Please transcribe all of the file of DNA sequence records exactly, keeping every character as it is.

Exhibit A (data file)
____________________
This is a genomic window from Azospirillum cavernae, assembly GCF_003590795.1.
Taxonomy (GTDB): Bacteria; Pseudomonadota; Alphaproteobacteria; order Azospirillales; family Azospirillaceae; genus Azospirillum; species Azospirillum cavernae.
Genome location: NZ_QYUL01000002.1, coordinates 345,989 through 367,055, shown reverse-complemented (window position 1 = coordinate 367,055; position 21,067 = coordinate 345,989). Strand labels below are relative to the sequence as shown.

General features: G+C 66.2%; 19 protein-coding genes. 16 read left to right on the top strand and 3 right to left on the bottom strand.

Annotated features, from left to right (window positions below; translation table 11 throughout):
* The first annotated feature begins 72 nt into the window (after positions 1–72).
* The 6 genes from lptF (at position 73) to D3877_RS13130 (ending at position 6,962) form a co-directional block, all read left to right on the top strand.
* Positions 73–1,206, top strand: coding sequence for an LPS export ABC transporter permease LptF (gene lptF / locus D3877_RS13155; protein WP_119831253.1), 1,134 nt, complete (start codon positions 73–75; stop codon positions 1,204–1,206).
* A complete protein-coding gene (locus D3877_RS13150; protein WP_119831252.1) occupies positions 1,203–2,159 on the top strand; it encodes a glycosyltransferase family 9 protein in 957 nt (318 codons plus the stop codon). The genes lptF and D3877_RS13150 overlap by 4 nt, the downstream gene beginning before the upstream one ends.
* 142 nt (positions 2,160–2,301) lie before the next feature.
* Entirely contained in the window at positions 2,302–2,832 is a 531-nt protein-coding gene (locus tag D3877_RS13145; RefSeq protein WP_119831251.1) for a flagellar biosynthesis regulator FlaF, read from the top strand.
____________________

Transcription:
This is a genomic window from Azospirillum cavernae, assembly GCF_003590795.1.
Taxonomy (GTDB): Bacteria; Pseudomonadota; Alphaproteobacteria; order Azospirillales; family Azospirillaceae; genus Azospirillum; species Azospirillum cavernae.
Genome location: NZ_QYUL01000002.1, coordinates 345,989 through 367,055, shown reverse-complemented (window position 1 = coordinate 367,055; position 21,067 = coordinate 345,989). Strand labels below are relative to the sequence as shown.

General features: G+C 66.2%; 19 protein-coding genes. 16 read left to right on the top strand and 3 right to left on the bottom strand.

Annotated features, from left to right (window positions below; translation table 11 throughout):
* The first annotated feature begins 72 nt into the window (after positions 1–72).
* The 6 genes from lptF (at position 73) to D3877_RS13130 (ending at position 6,962) form a co-directional block, all read left to right on the top strand.
* Positions 73–1,206, top strand: coding sequence for an LPS export ABC transporter permease LptF (gene lptF / locus D3877_RS13155; protein WP_119831253.1), 1,134 nt, complete (start codon positions 73–75; stop codon positions 1,204–1,206).
* A complete protein-coding gene (locus D3877_RS13150; protein WP_119831252.1) occupies positions 1,203–2,159 on the top strand; it encodes a glycosyltransferase family 9 protein in 957 nt (318 codons plus the stop codon). The genes lptF and D3877_RS13150 overlap by 4 nt, the downstream gene beginning before the upstream one ends.
* 142 nt (positions 2,160–2,301) lie before the next feature.
* Entirely contained in the window at positions 2,302–2,832 is a 531-nt protein-coding gene (locus tag D3877_RS13145; RefSeq protein WP_119831251.1) for a flagellar biosynthesis regulator FlaF, read from the top strand.